Enquirer wire services
The U.S. dollar touched a 33-month low against the yen Monday, sparking Tokyo's biggest stock sell-off in two years and fueling investor worries that currency swings might put the brakes on Japan's export-driven economy.
The downturn, which saw the stock market's main index sink more than 4 percent, came as Prime Minister Junichiro Koizumi kept Heizo Takenaka, a former university professor, as head of Japan's economy and banking ministries in a Cabinet reshuffle that underlined the administration's commitment to tough economic changes.
The dollar tumbled to 111.37 yen in Monday morning trading in Tokyo - its lowest against the Japanese currency since December 2000. It recovered by late afternoon to 112.31 yen in trading in Tokyo, down 2.93 yen from 115.24 yen here late Friday.
Indian Motorcycle factory shuts down
Indian Motorcycle Corp. halted a four-year effort to revive the oldest U.S. motorcycle brand, suspending production of its heavyweight cruisers after losing its biggest investor.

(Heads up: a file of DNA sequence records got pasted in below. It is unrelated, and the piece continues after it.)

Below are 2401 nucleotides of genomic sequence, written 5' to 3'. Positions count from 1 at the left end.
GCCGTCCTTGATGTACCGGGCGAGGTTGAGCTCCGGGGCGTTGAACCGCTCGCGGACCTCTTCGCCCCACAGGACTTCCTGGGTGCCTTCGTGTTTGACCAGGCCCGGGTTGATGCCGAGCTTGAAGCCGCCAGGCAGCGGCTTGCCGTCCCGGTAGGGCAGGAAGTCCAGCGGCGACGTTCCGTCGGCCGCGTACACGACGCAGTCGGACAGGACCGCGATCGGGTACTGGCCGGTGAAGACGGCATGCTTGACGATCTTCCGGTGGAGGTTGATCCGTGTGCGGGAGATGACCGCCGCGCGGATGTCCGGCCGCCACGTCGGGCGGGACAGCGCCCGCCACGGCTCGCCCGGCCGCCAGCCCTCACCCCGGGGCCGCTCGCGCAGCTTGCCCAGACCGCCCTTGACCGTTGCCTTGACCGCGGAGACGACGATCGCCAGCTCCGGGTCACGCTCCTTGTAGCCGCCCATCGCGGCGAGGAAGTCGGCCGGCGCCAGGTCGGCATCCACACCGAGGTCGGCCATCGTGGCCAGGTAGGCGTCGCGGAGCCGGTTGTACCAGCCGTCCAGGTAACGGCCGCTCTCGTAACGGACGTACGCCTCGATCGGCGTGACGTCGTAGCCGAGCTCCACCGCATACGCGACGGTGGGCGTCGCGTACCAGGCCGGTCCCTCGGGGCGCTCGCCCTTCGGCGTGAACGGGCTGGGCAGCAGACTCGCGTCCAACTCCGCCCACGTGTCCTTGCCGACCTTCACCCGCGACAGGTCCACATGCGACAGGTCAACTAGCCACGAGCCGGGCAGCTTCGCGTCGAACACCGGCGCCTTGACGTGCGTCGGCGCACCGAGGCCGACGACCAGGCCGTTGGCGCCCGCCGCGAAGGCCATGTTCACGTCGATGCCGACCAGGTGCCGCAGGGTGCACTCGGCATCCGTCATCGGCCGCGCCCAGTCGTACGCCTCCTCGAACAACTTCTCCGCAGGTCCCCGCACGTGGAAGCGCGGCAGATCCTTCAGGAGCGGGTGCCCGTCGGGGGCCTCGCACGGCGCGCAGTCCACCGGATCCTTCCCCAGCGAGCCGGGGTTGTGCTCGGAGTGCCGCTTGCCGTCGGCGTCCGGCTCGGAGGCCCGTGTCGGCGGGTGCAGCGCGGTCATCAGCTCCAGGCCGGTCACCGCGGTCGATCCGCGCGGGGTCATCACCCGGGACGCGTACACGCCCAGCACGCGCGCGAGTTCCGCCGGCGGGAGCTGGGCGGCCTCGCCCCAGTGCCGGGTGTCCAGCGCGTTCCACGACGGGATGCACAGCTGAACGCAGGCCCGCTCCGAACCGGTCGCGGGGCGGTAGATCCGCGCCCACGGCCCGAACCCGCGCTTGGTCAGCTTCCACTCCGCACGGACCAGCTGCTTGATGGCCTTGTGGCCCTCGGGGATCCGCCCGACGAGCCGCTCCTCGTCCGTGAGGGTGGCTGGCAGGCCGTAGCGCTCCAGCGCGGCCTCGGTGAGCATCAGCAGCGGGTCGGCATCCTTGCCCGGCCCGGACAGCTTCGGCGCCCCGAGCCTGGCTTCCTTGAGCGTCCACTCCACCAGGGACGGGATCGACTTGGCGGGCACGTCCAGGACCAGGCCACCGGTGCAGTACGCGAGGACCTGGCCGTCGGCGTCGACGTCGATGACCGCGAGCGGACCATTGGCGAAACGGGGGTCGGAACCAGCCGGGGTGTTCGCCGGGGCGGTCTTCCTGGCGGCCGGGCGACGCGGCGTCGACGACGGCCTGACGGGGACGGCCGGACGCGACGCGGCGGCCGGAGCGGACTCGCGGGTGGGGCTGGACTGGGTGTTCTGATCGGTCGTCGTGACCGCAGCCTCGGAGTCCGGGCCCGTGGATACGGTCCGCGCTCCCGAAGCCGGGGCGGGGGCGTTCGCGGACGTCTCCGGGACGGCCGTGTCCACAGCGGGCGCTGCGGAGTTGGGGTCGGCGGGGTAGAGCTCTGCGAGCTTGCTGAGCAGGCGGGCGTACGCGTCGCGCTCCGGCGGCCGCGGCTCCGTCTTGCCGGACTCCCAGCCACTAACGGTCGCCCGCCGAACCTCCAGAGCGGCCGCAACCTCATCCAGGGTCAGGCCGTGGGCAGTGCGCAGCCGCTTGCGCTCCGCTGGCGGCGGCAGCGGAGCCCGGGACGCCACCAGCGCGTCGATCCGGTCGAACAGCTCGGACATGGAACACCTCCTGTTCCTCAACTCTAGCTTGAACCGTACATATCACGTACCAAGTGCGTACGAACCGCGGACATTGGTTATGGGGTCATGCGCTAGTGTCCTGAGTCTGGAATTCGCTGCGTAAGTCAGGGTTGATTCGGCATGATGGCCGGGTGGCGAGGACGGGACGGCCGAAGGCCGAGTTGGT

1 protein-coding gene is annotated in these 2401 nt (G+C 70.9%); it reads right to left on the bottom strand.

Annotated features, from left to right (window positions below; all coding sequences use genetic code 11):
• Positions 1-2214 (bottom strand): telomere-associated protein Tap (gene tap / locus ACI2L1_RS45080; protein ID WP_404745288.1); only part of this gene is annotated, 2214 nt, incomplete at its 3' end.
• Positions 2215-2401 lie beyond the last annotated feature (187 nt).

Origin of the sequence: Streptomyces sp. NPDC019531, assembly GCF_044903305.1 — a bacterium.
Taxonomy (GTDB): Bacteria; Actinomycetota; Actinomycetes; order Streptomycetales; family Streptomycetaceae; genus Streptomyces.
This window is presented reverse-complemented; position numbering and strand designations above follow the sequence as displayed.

The company shut the Gilroy, Calif., factory, where it turned out $25,000 Chief, Scout and Spirit motorcycles with lighted Indian-head logos on the front fenders, and fired its 380 workers.
Indian Motorcycle in 1999 began the effort to revive a brand that dates to 1901, two years before Harley-Davidson Inc.
Interest rates rise in Treasury bill auction
Interest rates on short-term Treasury securities rose in Monday's auction.
The Treasury Department sold $15 billion in three-month bills at a discount rate of 0.935 percent, up from 0.930 percent last week. An additional $15 billion was sold in six-month bills at a rate of 1.010 percent, up from 0.995 percent.
Both the three-month and six-month rates were the highest since Sept. 2, when the bills sold for 0.970 percent and 1.040 percent, respectively.
The new discount rates understate the actual return to investors - 0.953 percent for three-month bills with a $10,000 bill selling for $9,976.10 and 1.033 percent for a six-month bill selling for $9,948.90.
In a separate report, the Federal Reserve said Monday that the average yield for one-year constant maturity Treasury bills, edged down to 1.21 percent last week from 1.22 percent the previous week.
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